Coach Robbie Deans will be a man with a foot in two camps when he leads the Crusaders, for the last time, into today's Super 14 rugby final against the Waratahs.
The Christchurch match will be Deans' last in charge of the Crusaders before he leaves New Zealand to become Australia's national coach, having forged the most successful record of any coach in the history of Super rugby.
Since 2000, Deans has led the Crusaders to seven finals and four titles, and now seeks to end that career with his fifth and the team's seventh championship.
Deans admitted he had given no thought to his imminent departure for Australia but had concentrated solely on the Crusaders' buildup to their 10th final.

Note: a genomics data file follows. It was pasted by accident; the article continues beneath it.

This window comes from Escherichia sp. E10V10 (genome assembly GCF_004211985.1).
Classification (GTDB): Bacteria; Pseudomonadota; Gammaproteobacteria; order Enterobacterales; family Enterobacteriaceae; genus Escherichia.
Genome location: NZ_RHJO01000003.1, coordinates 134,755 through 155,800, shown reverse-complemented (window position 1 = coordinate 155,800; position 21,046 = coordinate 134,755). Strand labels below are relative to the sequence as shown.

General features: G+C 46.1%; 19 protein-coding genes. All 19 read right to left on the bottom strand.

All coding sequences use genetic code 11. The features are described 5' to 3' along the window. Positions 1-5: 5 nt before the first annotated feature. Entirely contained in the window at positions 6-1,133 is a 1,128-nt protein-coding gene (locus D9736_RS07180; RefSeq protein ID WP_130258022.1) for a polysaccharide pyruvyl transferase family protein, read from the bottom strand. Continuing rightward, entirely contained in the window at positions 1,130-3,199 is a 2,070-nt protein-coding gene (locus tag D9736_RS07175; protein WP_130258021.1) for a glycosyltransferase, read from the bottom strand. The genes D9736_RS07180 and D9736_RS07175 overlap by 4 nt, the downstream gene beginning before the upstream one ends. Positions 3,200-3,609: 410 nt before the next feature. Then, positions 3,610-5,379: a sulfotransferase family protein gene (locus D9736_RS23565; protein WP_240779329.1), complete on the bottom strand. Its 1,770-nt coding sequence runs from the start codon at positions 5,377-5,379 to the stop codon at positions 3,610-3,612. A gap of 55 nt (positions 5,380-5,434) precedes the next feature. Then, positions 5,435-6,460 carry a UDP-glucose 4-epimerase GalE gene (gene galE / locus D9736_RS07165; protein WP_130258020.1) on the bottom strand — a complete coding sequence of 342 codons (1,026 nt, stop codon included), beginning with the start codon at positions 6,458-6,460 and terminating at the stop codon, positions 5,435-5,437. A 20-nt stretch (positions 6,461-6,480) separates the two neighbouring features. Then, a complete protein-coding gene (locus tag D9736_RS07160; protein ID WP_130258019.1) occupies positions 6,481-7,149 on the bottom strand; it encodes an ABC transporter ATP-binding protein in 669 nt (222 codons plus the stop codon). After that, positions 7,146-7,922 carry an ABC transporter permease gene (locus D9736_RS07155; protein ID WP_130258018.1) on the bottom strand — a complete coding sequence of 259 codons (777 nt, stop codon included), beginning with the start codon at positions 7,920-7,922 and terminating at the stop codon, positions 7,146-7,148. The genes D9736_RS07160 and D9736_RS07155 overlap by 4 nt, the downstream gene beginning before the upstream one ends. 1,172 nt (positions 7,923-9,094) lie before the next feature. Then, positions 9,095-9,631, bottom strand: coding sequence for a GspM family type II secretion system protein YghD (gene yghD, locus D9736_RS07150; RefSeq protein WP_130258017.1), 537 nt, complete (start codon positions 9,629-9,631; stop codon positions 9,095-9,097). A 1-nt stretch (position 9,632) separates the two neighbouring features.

"I'm not interested in anything beyond the game right now," he said. "I've been in this game long enough now to know the realities of it. To that end, I'm very focused on the match and nothing beyond."
The Waratahs have also attempted to divorce Deans' Wallabies role from the immediate imperative of pursuing their first Super 14 title in their second finals appearance. They lost to the Crusaders in 2005 at Christchurch.
"I don't think anyone's thought two or three days past today," said Waratahs captain Phil Waugh, echoing Deans. "At the moment he's coaching the Crusaders and we've come here to beat the Crusaders. He's the enemy I guess at the moment and we've come here to beat his team."
The Waratahs will enter today's final as underdogs but are not downplaying their chances. "We obviously completely respect the Crusaders' history and what they've done and the fact they've led from the front the whole season," said coach Ewen McKenzie.